Fishing frenzy

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Something magical happens in the Katombora rapids every June. On a moonless night, as the flood waters of the Zambezi recede, countless small silver fish make a dash into the main river. This is the dininga or linenga run – the fishing highlight of the year for both local and international fishermen. This is the time when the diminutive Zambezi Parrotfish return to the main river, having bred in the safety of the floodplains.

During the weeks of the dininga run, the normally tranquil villages of Katombora are transformed into a festival of people and fish. For the Katombora community, this represents their main source of income for the year. The fishermen of Katombora paddle out at last light to set their distinctive conical reed nets in the rapids, which fill with fish overnight. They then return at dawn in dugout canoes to collect their catch. The villages become a sea of silver, as every inch of space is pressed into use to dry fish. People travel from far and wide to come and buy fish.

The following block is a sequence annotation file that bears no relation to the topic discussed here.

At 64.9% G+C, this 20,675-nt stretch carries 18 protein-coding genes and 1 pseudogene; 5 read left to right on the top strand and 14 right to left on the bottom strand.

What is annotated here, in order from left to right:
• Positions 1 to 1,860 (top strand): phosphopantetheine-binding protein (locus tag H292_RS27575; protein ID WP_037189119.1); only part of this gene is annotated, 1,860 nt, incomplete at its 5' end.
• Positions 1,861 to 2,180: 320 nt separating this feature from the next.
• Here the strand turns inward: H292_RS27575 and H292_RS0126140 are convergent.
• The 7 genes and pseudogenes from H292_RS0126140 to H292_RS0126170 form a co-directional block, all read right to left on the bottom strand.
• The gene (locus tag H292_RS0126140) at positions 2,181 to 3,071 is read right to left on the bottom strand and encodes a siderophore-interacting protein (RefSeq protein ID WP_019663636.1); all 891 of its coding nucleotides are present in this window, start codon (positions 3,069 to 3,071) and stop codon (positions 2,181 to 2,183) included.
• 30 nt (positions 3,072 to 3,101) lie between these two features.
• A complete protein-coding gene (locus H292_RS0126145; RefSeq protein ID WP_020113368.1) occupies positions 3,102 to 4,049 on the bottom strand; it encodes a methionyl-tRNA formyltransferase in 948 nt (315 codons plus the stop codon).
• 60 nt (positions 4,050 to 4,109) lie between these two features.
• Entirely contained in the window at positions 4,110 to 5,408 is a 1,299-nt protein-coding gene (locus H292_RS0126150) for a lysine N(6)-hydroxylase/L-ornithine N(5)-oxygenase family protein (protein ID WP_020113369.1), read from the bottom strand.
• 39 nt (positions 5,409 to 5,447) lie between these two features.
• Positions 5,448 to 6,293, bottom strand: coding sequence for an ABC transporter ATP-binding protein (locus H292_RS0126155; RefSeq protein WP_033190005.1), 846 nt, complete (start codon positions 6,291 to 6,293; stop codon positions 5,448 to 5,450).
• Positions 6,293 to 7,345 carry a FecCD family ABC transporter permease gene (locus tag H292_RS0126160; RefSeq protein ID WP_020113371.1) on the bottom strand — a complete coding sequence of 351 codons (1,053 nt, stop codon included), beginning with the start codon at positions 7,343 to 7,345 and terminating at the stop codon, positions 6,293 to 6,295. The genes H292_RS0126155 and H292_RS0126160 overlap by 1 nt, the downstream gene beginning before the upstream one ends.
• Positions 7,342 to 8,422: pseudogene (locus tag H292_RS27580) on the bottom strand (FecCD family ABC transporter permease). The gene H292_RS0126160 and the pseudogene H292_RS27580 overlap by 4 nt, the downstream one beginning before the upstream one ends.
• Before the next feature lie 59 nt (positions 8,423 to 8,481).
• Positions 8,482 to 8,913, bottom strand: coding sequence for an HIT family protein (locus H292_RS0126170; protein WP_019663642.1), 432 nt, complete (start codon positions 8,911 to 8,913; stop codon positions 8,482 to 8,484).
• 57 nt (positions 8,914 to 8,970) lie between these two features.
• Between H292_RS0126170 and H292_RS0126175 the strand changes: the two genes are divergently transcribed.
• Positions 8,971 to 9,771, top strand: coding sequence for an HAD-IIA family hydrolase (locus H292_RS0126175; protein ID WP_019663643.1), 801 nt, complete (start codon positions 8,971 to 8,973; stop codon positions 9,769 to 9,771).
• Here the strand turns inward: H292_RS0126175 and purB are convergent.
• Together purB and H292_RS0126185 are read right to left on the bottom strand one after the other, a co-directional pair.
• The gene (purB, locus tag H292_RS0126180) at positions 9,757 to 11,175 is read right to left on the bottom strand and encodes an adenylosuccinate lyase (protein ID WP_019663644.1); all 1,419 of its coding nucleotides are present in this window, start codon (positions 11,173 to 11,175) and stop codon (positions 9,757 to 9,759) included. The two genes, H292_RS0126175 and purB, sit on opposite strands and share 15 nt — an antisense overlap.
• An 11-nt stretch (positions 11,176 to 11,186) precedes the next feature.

Humans are not the only ones who travel far to get a taste of dininga. Big hen tigerfish that would normally never school gather from all over the river system to lie in wait beneath the rapids as the dininga make their dash. For fly fishermen, the dinnga run is a once in a lifetime tigerfishing feast.  According to Bart, the best time to fish the dininga run is during a dark moon. The Zambezi Parrotfish is a nocturnal species, and takes advantage of these dark nights to avoid being spotted by predators. Bart favours dark and purple flies for fishing the dininga run, as these best mimic the pattern of the diniga themselves. Despite the best efforts of both men and tigers, the majority of the dininga escape and are able to return to breed again the next year, making this a sustainable source of income for the Katombora community.  We are planning to open The Island in June next year, just in time for the 2017 dininga run. So if this sounds like a fly fishing experience you can’t miss, get involved now!

Kate

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